Sept. 30 (Bloomberg) -- Trilogy Energy Corp., the company backed by billionaire Clayton Riddell, is considering partnerships on land worth as much as C$2 billion ($1.94 billion) after drilling results beat estimates.
Trilogy’s land in Alberta’s Duvernay formation is worth as much as 20 times more than in 2011 as different drilling methods allow companies to almost double the amount of oil and natural gas that can be produced, John Williams, president and chief operating officer of the Calgary-based company, said in a phone interview on Sept. 27.
“With what we’re seeing today, we’re thinking the play is becoming more valuable,” Williams said. “Joint ventures could potentially accelerate that value capture.”
Trilogy reported some of the best results to date on Sept. 27 in the Duvernay formation on four wells with an unidentified partner, according to Todd Kepler at Cormark Securities Inc. in Calgary. Exxon Mobil Corp. the world’s largest energy company by market value, PetroChina Co. and Chevron Corp. bought Duvernay stakes in the last year.
The recent Duvernay wells in which Trilogy owns a share tested high in condensate, a light hydrocarbon that’s selling for more than $100 a barrel, Kepler said in a Sept. 27 phone interview. The company is a potential takeover target since it’s the only producer other than Athabasca Oil Corp. with enough Duvernay land to be attractive, he said.
Beating Eagle Ford
Athabasca said in July it’s seeking a partner on its Duvernay lands. Talisman Energy Inc. said in March it’s trying to sell or find a partner for a portion of its Duvernay land.
Trilogy doesn’t need any partners in the Duvernay, Geoff Ready, an analyst at Dundee Securities Corp. in Calgary, said in a Sept. 27 phone interview. “They have the ability to fund future development on their own at their own pace,” Ready said.
Four wells drilled by a partner of Trilogy in the Duvernay tested an average of 400 barrels of condensate per million cubic feet of gas, Trilogy said in a statement after the close of North American markets on Sept. 26. The company’s partner doesn’t want its name disclosed, Williams said.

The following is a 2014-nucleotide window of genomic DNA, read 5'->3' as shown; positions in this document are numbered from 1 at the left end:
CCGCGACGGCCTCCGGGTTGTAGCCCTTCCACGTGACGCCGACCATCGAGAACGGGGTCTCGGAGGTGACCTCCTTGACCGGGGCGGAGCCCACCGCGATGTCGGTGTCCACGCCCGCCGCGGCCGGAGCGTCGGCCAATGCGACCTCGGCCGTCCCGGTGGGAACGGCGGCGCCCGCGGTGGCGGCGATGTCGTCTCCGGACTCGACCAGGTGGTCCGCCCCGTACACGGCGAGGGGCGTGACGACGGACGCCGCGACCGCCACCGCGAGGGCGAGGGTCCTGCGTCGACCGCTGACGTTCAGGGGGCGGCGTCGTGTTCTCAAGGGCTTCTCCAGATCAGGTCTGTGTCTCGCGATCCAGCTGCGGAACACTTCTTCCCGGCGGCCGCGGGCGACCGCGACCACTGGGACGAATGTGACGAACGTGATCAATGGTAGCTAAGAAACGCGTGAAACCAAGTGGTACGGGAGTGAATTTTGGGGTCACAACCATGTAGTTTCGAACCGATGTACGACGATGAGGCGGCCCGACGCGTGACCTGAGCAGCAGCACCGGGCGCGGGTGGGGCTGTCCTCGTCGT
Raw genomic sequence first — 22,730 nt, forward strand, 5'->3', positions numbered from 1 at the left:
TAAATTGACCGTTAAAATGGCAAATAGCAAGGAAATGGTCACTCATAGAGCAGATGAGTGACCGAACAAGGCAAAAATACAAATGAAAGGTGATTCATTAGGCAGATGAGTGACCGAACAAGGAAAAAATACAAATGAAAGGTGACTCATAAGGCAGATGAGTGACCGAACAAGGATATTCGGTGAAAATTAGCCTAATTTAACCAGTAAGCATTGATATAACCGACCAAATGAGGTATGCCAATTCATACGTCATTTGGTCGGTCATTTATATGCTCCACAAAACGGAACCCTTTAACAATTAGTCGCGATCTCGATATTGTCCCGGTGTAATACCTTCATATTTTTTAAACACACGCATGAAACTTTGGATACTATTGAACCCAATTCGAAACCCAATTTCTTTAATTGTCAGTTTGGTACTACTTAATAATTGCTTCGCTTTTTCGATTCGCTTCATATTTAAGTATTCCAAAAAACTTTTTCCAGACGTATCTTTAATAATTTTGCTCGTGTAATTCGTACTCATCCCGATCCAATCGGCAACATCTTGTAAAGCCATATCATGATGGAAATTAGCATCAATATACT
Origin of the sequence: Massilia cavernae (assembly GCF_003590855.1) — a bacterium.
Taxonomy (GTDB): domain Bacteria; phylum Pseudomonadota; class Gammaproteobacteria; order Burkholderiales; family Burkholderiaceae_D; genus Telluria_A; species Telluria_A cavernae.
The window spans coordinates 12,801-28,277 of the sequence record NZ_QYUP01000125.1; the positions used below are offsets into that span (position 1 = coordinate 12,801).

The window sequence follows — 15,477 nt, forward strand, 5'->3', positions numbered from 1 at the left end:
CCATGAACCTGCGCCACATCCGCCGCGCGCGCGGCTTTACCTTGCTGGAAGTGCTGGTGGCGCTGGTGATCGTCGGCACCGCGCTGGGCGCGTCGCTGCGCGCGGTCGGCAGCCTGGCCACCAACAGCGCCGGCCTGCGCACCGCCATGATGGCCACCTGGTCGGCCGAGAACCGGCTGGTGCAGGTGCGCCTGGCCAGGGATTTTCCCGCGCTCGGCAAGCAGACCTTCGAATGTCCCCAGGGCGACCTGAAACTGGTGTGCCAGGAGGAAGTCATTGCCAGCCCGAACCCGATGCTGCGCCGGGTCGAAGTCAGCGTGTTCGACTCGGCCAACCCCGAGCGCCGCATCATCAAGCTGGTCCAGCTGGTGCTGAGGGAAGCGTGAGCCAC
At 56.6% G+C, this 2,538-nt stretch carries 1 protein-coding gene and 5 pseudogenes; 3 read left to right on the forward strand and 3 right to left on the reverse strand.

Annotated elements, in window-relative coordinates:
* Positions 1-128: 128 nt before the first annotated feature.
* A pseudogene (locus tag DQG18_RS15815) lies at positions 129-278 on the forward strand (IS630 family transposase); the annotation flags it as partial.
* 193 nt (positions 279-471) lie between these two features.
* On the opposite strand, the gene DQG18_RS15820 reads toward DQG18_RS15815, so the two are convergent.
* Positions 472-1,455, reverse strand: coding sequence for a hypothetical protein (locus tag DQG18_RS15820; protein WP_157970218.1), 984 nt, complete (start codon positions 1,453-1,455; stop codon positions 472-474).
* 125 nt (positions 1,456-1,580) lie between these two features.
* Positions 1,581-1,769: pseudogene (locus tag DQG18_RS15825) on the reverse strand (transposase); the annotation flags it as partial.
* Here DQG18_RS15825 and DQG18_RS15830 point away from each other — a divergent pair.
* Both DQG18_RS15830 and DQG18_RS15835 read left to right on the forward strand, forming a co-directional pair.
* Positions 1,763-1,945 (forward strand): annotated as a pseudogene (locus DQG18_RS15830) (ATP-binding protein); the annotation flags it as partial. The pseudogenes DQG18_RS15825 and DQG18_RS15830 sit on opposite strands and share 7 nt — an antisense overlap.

“That is blowing out of the water anything we’re seeing in the Eagle Ford right now,” Kepler said, referring to the Texas shale development. He is among 10 analysts who recommend investors buy Trilogy. The stock also has five hold and one sell recommendations.
Trilogy’s well results add to preliminary information investors have been seeking about how much oil and natural gas liquids can be economically produced in the Duvernay, where producers rushed to secure land in 2010 and 2011, Kepler said.
The Duvernay is a shale formation in central Alberta that holds an estimated 443 trillion cubic feet of gas and 61.7 billion barrels of oil, according to a report last year by the Alberta Energy Regulator predecessor, the Energy Resources Conservation Board.
Trilogy isn’t trying to sell itself and hasn’t received any offers, though it would entertain bids at the right price, Williams said. “For anybody that wants an entry point, I’m sure they’re licking their chops,” he said. The company has a market value of C$3.46 billion, according to data compiled by Bloomberg.
The shares rose 1.8 percent to C$29.33 at the close in Toronto, the highest price since Aug. 1.
Riddell, Trilogy’s chairman, along with his family and another energy company he chairs, Paramount Resources Ltd., together own 52 percent of Trilogy, Williams said.
Exxon Mobil and its Canadian unit Imperial Oil Ltd. agreed to pay C$2.86 billion last year for Celtic Exploration Ltd. of Calgary to access leases in the Duvernay and Montney formations. Chevron agreed to buy Alta Energy Luxembourg S.a.r.l. in August for its 67,900 acres in the Duvernay and didn’t disclose a price.
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